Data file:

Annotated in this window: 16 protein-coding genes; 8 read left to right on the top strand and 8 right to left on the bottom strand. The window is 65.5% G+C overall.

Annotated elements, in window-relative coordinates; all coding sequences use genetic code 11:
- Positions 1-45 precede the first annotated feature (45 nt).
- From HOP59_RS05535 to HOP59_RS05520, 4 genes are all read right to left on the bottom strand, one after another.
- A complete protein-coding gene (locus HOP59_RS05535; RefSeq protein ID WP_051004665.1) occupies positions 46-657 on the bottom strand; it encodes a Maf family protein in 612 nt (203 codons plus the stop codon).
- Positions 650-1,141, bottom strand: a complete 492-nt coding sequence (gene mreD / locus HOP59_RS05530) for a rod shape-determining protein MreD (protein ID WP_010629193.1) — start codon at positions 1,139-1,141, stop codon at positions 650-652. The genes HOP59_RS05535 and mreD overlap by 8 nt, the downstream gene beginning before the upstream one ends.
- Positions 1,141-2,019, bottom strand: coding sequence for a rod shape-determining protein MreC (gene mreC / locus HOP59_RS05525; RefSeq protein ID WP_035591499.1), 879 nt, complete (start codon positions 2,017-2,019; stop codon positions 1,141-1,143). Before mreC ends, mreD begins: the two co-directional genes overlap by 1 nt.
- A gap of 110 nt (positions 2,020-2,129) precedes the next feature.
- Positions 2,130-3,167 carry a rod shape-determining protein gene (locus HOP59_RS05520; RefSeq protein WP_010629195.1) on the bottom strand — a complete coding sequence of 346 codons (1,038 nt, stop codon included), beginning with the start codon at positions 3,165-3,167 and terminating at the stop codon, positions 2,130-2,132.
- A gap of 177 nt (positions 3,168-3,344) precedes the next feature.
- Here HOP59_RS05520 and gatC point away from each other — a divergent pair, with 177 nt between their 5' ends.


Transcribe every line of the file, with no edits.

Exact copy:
Annotated in this window: 16 protein-coding genes; 8 read left to right on the top strand and 8 right to left on the bottom strand. The window is 65.5% G+C overall.

Annotated elements, in window-relative coordinates; all coding sequences use genetic code 11:
- Positions 1-45 precede the first annotated feature (45 nt).
- From HOP59_RS05535 to HOP59_RS05520, 4 genes are all read right to left on the bottom strand, one after another.
- A complete protein-coding gene (locus HOP59_RS05535; RefSeq protein ID WP_051004665.1) occupies positions 46-657 on the bottom strand; it encodes a Maf family protein in 612 nt (203 codons plus the stop codon).
- Positions 650-1,141, bottom strand: a complete 492-nt coding sequence (gene mreD / locus HOP59_RS05530) for a rod shape-determining protein MreD (protein ID WP_010629193.1) — start codon at positions 1,139-1,141, stop codon at positions 650-652. The genes HOP59_RS05535 and mreD overlap by 8 nt, the downstream gene beginning before the upstream one ends.
- Positions 1,141-2,019, bottom strand: coding sequence for a rod shape-determining protein MreC (gene mreC / locus HOP59_RS05525; RefSeq protein ID WP_035591499.1), 879 nt, complete (start codon positions 2,017-2,019; stop codon positions 1,141-1,143). Before mreC ends, mreD begins: the two co-directional genes overlap by 1 nt.
- A gap of 110 nt (positions 2,020-2,129) precedes the next feature.
- Positions 2,130-3,167 carry a rod shape-determining protein gene (locus HOP59_RS05520; RefSeq protein WP_010629195.1) on the bottom strand — a complete coding sequence of 346 codons (1,038 nt, stop codon included), beginning with the start codon at positions 3,165-3,167 and terminating at the stop codon, positions 2,130-2,132.
- A gap of 177 nt (positions 3,168-3,344) precedes the next feature.
- Here HOP59_RS05520 and gatC point away from each other — a divergent pair, with 177 nt between their 5' ends.